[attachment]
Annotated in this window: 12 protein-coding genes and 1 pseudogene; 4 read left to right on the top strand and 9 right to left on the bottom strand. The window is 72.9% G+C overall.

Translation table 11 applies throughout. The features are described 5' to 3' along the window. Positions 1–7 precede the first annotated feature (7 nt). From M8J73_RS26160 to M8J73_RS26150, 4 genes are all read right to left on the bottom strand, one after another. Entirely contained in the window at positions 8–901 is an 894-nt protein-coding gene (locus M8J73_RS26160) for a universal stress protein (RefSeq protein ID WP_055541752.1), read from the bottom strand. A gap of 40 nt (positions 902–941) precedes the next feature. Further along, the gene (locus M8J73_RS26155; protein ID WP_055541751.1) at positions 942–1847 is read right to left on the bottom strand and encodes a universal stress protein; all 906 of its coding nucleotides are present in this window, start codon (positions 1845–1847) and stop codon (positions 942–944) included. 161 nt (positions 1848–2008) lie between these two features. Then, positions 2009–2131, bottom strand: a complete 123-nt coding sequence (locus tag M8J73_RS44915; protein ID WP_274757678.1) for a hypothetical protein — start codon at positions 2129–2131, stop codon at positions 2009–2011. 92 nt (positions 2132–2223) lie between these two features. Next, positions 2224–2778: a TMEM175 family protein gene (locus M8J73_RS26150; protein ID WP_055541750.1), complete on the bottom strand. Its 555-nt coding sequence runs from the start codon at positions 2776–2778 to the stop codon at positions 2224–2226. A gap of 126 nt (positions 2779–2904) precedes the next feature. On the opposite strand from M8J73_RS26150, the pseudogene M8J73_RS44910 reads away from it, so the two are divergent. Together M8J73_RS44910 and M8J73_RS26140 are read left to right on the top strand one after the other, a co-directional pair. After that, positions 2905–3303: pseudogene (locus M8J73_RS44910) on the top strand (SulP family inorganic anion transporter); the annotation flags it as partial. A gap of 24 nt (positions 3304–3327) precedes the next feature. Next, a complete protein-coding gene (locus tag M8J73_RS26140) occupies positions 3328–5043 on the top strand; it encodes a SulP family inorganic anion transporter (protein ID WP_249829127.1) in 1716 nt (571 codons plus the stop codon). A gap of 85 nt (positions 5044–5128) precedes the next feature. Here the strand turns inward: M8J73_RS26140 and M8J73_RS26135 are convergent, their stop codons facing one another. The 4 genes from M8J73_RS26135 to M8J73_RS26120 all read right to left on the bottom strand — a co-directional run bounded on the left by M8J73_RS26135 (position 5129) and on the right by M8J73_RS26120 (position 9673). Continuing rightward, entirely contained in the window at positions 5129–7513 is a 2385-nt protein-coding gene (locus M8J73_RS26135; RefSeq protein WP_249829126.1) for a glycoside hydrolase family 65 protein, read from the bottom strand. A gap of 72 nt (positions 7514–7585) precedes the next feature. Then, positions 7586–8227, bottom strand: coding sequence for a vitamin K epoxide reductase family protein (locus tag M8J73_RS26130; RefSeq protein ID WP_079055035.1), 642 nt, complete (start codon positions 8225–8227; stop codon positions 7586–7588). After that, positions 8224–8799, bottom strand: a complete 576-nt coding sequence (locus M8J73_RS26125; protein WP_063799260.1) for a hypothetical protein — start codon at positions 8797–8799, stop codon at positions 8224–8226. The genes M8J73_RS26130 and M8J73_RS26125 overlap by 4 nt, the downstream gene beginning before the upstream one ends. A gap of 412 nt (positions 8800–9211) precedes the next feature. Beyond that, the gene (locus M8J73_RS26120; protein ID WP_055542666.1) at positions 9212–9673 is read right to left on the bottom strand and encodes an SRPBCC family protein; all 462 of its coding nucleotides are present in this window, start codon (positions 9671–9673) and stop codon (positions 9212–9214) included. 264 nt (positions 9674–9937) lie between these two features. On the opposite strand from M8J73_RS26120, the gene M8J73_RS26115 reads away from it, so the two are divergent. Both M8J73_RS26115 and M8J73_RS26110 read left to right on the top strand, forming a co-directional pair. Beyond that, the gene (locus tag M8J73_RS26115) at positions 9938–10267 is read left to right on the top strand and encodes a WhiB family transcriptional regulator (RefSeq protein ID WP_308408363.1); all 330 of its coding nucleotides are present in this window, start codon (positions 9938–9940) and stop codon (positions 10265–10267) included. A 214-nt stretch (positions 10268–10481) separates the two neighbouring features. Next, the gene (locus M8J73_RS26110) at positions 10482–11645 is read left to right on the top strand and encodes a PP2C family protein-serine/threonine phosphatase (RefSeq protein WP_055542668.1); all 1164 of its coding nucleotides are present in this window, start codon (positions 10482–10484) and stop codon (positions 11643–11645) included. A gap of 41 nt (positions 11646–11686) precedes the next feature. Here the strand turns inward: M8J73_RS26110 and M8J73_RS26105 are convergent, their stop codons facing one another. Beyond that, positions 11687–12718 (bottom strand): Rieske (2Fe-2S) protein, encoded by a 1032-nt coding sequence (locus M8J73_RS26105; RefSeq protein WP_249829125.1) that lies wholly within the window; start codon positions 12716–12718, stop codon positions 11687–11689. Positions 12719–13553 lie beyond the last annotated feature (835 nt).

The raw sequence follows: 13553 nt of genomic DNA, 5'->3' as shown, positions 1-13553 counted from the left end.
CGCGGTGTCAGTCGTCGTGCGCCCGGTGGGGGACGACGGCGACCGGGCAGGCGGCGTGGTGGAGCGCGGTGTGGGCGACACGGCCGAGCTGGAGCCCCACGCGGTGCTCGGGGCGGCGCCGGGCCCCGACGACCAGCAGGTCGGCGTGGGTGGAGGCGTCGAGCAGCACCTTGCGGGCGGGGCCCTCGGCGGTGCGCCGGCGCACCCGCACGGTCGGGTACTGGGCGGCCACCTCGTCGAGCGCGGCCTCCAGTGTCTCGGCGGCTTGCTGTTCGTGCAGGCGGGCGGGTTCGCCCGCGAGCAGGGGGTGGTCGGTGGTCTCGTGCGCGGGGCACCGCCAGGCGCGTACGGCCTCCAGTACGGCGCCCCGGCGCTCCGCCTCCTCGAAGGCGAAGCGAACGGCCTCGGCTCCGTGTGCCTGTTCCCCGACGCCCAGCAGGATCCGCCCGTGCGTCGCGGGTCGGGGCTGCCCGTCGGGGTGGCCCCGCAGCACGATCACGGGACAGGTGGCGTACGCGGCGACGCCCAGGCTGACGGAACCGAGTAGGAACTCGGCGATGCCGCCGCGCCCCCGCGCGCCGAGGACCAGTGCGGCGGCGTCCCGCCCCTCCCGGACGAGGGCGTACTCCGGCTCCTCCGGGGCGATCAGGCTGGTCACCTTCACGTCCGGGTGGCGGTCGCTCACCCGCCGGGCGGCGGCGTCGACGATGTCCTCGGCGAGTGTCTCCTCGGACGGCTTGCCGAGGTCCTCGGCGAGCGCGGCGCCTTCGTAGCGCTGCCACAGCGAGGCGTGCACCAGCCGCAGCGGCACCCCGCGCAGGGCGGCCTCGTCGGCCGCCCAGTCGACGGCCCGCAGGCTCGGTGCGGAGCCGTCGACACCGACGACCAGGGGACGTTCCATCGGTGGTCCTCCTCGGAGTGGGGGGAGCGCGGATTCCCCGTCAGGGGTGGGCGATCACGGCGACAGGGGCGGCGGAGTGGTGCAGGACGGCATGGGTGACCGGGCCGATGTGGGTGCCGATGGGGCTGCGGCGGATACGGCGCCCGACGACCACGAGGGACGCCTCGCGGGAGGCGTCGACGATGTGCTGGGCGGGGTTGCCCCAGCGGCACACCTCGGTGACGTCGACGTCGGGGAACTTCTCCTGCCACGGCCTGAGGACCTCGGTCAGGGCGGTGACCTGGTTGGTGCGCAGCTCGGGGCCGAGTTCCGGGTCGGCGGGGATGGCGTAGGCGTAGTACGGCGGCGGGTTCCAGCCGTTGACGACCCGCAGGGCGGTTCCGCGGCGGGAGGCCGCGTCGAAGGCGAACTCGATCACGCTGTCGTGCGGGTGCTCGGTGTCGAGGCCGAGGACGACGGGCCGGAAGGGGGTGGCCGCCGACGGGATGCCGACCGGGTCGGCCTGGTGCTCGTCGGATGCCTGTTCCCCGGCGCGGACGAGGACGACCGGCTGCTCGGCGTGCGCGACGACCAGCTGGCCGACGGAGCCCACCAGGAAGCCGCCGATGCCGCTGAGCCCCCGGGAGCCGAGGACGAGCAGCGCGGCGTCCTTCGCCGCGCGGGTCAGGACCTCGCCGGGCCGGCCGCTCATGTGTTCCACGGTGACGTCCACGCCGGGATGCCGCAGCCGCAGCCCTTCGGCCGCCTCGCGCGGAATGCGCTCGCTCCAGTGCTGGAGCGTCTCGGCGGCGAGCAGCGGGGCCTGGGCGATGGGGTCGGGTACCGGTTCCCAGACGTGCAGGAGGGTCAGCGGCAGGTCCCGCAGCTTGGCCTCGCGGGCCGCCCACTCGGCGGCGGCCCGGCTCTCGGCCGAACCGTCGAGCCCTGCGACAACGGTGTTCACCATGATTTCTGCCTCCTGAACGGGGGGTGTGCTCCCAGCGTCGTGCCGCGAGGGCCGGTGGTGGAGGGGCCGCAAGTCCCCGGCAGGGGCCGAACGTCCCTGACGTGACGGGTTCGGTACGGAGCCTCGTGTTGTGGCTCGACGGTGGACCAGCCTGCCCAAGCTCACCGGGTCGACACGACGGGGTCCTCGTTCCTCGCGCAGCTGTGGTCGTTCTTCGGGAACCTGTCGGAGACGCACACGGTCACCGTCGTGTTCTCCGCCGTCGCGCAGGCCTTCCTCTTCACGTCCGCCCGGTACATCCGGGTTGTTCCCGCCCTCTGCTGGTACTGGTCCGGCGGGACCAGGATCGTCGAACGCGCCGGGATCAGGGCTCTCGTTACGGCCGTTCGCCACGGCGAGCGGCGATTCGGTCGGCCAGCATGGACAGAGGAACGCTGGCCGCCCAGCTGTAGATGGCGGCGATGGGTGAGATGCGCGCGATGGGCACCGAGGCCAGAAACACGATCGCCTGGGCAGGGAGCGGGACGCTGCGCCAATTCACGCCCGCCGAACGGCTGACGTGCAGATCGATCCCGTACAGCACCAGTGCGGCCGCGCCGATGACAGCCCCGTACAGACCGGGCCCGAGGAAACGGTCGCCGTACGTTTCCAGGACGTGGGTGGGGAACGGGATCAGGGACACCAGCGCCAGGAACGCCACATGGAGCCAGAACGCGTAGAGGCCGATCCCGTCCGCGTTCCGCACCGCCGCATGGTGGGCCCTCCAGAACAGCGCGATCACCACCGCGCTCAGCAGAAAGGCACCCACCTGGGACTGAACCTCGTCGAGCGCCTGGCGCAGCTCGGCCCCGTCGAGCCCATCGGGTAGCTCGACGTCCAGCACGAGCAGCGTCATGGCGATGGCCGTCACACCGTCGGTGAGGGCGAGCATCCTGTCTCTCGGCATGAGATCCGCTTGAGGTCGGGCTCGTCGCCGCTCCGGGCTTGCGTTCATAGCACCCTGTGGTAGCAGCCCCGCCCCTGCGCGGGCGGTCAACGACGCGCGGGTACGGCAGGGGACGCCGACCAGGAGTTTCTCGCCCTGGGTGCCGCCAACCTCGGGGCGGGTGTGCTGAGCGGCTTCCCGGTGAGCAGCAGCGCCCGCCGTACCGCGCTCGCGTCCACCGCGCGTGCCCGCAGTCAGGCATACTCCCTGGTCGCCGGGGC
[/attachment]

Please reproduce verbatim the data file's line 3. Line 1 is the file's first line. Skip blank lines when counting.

The raw sequence follows: 13553 nt of genomic DNA, 5'->3' as shown, positions 1-13553 counted from the left end.